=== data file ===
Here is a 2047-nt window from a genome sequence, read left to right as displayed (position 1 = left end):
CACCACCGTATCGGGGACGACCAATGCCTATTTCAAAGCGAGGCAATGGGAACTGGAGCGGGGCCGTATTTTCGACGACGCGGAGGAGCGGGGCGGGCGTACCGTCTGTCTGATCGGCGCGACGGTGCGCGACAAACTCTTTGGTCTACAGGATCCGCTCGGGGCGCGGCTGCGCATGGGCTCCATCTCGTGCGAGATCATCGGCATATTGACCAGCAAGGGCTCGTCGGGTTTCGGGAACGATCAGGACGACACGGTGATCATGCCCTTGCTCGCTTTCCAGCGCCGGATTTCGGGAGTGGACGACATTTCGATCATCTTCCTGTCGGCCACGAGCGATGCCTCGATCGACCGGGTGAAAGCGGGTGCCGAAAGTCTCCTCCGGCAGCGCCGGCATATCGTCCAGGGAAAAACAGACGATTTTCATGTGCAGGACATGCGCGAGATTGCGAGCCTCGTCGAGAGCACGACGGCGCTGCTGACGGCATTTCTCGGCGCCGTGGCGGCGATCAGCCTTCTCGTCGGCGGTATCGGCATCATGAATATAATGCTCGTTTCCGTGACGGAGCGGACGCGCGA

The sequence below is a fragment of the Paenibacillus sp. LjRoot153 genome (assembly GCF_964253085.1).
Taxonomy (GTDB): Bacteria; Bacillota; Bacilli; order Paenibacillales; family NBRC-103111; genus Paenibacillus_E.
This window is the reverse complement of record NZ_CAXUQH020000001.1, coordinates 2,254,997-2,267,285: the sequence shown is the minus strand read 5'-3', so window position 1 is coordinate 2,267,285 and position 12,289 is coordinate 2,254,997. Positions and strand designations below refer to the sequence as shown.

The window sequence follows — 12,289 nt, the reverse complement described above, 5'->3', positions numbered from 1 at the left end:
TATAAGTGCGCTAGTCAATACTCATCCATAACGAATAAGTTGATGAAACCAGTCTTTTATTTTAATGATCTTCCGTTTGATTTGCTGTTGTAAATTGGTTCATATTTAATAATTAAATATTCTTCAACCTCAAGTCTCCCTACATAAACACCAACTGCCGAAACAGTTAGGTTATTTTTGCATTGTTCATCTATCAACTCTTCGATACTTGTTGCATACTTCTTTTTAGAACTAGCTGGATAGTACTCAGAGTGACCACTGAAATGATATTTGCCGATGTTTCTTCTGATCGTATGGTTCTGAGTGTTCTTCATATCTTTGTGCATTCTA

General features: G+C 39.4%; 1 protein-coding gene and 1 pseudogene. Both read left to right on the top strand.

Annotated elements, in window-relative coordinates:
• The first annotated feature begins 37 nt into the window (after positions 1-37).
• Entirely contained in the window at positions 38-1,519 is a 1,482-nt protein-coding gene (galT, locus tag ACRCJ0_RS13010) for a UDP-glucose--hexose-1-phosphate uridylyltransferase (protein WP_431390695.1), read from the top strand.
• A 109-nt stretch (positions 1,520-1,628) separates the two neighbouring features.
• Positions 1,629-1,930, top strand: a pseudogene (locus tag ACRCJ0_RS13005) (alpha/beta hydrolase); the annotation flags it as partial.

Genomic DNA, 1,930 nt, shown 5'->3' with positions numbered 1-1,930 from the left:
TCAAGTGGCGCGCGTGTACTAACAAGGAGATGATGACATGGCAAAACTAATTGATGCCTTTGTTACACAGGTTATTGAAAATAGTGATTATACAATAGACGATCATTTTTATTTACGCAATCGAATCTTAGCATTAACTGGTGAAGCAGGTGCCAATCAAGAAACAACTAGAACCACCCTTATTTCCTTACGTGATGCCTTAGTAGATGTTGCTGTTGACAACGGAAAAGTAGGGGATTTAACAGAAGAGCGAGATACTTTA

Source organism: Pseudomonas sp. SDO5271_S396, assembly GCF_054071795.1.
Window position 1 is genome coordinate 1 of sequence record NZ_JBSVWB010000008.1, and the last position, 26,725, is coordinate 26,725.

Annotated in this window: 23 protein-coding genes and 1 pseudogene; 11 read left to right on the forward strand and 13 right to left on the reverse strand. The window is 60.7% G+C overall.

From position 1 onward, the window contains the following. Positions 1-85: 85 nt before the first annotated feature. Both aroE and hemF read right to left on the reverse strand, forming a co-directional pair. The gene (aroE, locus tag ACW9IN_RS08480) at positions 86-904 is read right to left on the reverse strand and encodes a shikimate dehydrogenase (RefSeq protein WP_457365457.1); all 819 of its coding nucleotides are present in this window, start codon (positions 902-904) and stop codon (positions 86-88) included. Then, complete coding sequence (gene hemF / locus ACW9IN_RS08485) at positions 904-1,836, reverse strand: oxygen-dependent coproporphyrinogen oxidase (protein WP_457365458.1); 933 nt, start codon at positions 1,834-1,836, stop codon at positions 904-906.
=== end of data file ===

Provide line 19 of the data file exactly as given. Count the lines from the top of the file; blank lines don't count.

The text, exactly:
From position 1 onward, the window contains the following. Positions 1-85: 85 nt before the first annotated feature. Both aroE and hemF read right to left on the reverse strand, forming a co-directional pair. The gene (aroE, locus tag ACW9IN_RS08480) at positions 86-904 is read right to left on the reverse strand and encodes a shikimate dehydrogenase (RefSeq protein WP_457365457.1); all 819 of its coding nucleotides are present in this window, start codon (positions 902-904) and stop codon (positions 86-88) included. Then, complete coding sequence (gene hemF / locus ACW9IN_RS08485) at positions 904-1,836, reverse strand: oxygen-dependent coproporphyrinogen oxidase (protein WP_457365458.1); 933 nt, start codon at positions 1,834-1,836, stop codon at positions 904-906.